The tale of adivasi warlord Kundan Pahan

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Illustration: Mayanglambam Dinesh

KUNDAN PAHAN — perhaps only the second Adivasi from Jharkhand to become a member of the CPI(Maoist)’s Bihar-Jharkhand-North Chhattisgarh Special Area Committee (SAC) — had first grabbed the attention of the national media in October 2009 with the abduction and gruesome beheading of Francis Induwar, 37, an Adivasi police officer working with the intelligence wing of Jharkhand Police. Induwar was picked up by Kundan’s squad from Arki market in Khunti district and taken to the forests near Bundu in Ranchi district. The Maoists demanded the release of three leaders, including politburo member Kobad Ghandy, currently lodged in Tihar jail in Delhi. A week later, Induwar’s body, along with the severed head, was found at Namkum, 12 km from Ranchi. This brutal murder sparked outrage in civil society and was even criticised by the then CPI(Maoist) spokesperson Azad.

With a bounty of Rs 5 lakh on his head, Kundan is today one of the ‘most wanted’ Maoists in Jharkhand — and a symbol of all that is wrong with the state. With a section of the political establishment in cahoots with crony business  houses, the state has become a battleground for a whole array of violent militant groups, promising nothing but a slow bloodbath in the coming decade. The shocking brutality of Induwar’s beheading is just one strand of the narrative of Kundan’s life, which intermeshes with other threads of a sad yet significant tale of how young Adivasis in Jharkhand’s impoverished hilly and forest tracts end up as Maoist outlaws, hunted by, and hunting, other Adivasis — not just members of security forces, but also of rival armed groups (which are sometimes encouraged by the police to take on the Maoists and then disowned). The story of this Adivasi Maoist leader also shows how the CPI(Maoist), despite its claims to be fighting for the rights of Adivasis, seems to operating more like a brigand’s gang in Jharkhand, with high stakes in the “extortion economy” and involving a bloody turf-war with other armed groups.

More than two years before the infamous beheading of Induwar, Kundan’s squad had been named in the March 2007 killing of Jharkhand Mukti Morcha MP Sunil Mahato in Baguria. Another high-profile murder followed in July 2008; this time the victim was JD(U) MLA and former minister Ramesh Singh Munda. Many believe the killings were “punishment” for breaking the promises made to Kundan during elections. “Show me one politician in Jharkhand worth his salt who has not struck a deal with the Maoists or other militant groups during elections. Without Maoist support, no politician can ever find a foothold in the hilly, forested constituencies,” says a top cop, who has worked with the Intelligence Bureau (IB), on condition of anonymity.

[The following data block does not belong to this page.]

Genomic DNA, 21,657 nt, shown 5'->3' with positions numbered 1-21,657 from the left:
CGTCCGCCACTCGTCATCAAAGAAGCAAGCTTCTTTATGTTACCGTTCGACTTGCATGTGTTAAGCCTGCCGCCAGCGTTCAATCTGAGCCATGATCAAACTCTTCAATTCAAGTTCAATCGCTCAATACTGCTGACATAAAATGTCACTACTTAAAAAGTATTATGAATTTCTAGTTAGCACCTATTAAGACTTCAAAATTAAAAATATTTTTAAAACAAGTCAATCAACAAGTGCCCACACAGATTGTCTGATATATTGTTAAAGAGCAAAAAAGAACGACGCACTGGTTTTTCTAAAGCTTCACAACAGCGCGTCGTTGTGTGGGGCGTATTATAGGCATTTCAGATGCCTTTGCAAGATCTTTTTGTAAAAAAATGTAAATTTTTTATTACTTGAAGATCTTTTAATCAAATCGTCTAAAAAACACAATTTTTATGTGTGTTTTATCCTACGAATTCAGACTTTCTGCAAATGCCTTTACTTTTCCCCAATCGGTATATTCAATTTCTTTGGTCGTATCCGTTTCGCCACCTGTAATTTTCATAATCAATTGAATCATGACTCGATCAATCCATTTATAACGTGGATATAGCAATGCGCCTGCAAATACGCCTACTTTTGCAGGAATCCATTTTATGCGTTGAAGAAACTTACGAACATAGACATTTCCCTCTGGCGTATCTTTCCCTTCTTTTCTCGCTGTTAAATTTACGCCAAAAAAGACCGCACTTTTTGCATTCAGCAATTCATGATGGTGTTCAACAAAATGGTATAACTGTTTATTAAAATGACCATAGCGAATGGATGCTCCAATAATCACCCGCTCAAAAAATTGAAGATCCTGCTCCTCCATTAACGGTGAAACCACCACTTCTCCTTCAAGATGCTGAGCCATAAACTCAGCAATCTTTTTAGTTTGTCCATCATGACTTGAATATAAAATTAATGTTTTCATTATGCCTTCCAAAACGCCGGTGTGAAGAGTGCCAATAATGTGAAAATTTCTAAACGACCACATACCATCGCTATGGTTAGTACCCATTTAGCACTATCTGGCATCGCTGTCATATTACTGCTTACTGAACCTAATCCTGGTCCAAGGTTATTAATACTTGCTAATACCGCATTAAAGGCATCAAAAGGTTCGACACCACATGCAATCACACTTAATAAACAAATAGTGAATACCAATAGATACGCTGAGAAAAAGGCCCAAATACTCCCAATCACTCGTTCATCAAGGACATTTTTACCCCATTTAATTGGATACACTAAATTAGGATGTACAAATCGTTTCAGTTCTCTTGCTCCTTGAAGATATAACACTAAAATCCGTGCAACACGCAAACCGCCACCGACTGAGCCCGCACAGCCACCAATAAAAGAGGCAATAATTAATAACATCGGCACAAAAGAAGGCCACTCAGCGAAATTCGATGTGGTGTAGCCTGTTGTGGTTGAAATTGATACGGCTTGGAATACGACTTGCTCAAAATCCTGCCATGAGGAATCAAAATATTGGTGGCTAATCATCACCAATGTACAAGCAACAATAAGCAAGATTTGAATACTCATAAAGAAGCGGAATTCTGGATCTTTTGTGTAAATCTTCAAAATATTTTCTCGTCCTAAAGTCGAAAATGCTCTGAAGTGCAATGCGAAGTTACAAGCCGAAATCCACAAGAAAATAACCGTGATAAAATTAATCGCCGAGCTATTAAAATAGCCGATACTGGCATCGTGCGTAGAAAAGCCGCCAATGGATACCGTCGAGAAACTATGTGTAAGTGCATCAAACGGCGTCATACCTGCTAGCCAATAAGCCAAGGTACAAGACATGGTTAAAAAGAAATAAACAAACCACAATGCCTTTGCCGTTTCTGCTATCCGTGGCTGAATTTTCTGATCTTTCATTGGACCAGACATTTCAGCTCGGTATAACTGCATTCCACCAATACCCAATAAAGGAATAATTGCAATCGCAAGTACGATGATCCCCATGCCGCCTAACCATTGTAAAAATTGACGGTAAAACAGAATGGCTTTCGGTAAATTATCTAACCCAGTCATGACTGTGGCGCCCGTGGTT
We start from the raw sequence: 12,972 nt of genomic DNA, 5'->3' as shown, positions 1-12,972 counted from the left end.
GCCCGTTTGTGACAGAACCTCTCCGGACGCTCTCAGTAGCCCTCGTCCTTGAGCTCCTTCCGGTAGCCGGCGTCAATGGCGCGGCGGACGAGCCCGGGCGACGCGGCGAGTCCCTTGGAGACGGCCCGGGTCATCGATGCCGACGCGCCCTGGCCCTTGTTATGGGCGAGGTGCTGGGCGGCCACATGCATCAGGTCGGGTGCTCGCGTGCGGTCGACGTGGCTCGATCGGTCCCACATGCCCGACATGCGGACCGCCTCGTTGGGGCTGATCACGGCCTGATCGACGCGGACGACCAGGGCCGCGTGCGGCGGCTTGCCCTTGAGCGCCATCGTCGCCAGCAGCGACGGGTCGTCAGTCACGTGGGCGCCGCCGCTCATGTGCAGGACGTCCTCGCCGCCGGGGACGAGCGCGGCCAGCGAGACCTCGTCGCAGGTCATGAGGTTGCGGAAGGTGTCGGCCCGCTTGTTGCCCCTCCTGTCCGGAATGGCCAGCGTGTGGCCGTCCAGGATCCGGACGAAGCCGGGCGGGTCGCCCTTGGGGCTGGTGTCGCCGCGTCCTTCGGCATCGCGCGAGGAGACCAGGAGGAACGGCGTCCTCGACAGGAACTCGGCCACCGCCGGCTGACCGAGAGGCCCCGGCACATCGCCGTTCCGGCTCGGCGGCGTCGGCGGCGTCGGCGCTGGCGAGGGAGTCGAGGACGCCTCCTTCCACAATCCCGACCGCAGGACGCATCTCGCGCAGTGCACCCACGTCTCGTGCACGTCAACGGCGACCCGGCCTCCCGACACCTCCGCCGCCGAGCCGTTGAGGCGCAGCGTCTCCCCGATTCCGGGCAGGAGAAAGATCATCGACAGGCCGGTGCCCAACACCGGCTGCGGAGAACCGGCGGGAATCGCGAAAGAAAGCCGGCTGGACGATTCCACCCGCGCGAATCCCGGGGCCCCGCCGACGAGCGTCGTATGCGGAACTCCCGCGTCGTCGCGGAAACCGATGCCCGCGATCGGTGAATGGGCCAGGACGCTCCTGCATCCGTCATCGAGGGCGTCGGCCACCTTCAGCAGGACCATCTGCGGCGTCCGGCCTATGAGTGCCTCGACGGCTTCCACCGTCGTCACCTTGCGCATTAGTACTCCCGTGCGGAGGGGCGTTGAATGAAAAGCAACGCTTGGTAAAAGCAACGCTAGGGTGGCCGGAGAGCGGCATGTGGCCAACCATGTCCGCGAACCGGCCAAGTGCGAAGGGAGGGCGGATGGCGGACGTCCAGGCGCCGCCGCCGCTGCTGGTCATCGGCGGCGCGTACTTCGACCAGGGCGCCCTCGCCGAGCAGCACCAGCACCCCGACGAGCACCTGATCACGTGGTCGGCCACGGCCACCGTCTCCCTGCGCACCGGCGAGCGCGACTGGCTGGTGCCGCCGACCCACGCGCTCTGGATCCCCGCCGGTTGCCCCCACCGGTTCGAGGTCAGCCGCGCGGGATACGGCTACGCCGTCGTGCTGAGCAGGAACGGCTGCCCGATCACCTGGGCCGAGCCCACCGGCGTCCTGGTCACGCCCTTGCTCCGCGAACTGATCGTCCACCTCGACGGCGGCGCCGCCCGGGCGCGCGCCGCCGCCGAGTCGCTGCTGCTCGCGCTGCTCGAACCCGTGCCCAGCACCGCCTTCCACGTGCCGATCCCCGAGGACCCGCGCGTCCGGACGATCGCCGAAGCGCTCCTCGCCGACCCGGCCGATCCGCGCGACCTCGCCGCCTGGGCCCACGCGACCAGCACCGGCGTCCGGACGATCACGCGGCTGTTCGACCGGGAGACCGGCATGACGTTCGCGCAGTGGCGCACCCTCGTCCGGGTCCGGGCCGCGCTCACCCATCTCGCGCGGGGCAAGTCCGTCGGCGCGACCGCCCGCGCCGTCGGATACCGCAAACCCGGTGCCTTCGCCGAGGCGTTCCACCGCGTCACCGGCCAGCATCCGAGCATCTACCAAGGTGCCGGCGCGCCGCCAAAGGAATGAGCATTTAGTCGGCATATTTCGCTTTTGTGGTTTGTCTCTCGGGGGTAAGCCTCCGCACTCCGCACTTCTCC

In May 2008, Kundan’s squad looted Rs 5.5 crore from an ICICI Bank van (sources say he sent less than Rs 1 crore of this to his party). Two months later, they triggered a landmine blast killing six cops, including Bundu Deputy SP Pramod Kumar.

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According to sources, Kundan’s squad has killed over 100 people in the past four years — alleged police informers, Special Police Officers (SPOs), dissenting villagers and security personnel. While sympathisers speak of the dangers of having police informers in the villages, the police hold almost a personal grudge against him for what he has done to their colleagues.

Moreover, Kundan is known to have scant regard even for his party’s diktats and has often challenged its “Bengali and Bihari leadership” in this zone. So why did he join the Maoist party? Among several tales doing the rounds, the most cited relates to a land dispute in which his father lost a plot to his uncle.

Kundan, now 35, was born to a family of Pahans (Adivasi priests). His childhood friend Mahadev Munda recalls that he was a slow learner at school. He first left his village Barigada when an engineer from Gaya, who was building a dam across the Kanchi river nearby, hired 12-year-old Kundan to look after a Jersey cow. When he returned after three years, the land dispute between his father and his uncle had begun. Two years later, he joined the Maoist Communist Centre (MCC), which merged with the People’s War Group (PWG) to become the CPI(Maoist) in 2004. By 1997, he had become the MCC’s Bundu-Tamar area commander.

Kundan is known to have often challenged the CPI(Maoist)’s ‘Bengali and Bihari leadership’ in Jharkhand

Bikram Lohra, a rice-mill worker from a neighbouring village, is said to have inducted Kundan into the party. Bikram was shot dead by the Maoists after he became a police informer and SPO around 2001. According to a former aide, Kundan never spoke out against Bikram, possibly because of some strange feeling of servitude. However, nobody harbours any illusion about Kundan’s plans for Dhananjay Munda, a close aide who surrendered and become an SPO. Today, Dhananjay is said to be a major asset for the police force, helping in strategising anti-Maoist operations.

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